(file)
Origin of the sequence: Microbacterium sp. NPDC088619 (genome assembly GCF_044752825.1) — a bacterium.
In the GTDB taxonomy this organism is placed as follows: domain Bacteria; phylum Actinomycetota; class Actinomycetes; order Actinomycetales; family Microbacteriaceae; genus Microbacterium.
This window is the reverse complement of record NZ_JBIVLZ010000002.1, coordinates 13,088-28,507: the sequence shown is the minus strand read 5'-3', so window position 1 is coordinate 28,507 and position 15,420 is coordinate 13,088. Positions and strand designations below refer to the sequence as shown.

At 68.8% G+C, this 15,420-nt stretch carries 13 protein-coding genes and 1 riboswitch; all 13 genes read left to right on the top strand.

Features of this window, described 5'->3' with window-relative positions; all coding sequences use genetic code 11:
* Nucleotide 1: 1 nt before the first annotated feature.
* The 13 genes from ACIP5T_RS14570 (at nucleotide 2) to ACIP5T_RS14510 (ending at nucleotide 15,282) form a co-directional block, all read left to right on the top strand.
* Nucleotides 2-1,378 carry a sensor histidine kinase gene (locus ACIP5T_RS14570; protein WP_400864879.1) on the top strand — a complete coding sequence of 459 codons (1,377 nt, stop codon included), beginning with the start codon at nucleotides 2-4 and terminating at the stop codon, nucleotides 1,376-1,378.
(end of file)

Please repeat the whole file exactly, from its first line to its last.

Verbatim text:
Origin of the sequence: Microbacterium sp. NPDC088619 (genome assembly GCF_044752825.1) — a bacterium.
In the GTDB taxonomy this organism is placed as follows: domain Bacteria; phylum Actinomycetota; class Actinomycetes; order Actinomycetales; family Microbacteriaceae; genus Microbacterium.
This window is the reverse complement of record NZ_JBIVLZ010000002.1, coordinates 13,088-28,507: the sequence shown is the minus strand read 5'-3', so window position 1 is coordinate 28,507 and position 15,420 is coordinate 13,088. Positions and strand designations below refer to the sequence as shown.

At 68.8% G+C, this 15,420-nt stretch carries 13 protein-coding genes and 1 riboswitch; all 13 genes read left to right on the top strand.

Features of this window, described 5'->3' with window-relative positions; all coding sequences use genetic code 11:
* Nucleotide 1: 1 nt before the first annotated feature.
* The 13 genes from ACIP5T_RS14570 (at nucleotide 2) to ACIP5T_RS14510 (ending at nucleotide 15,282) form a co-directional block, all read left to right on the top strand.
* Nucleotides 2-1,378 carry a sensor histidine kinase gene (locus ACIP5T_RS14570; protein WP_400864879.1) on the top strand — a complete coding sequence of 459 codons (1,377 nt, stop codon included), beginning with the start codon at nucleotides 2-4 and terminating at the stop codon, nucleotides 1,376-1,378.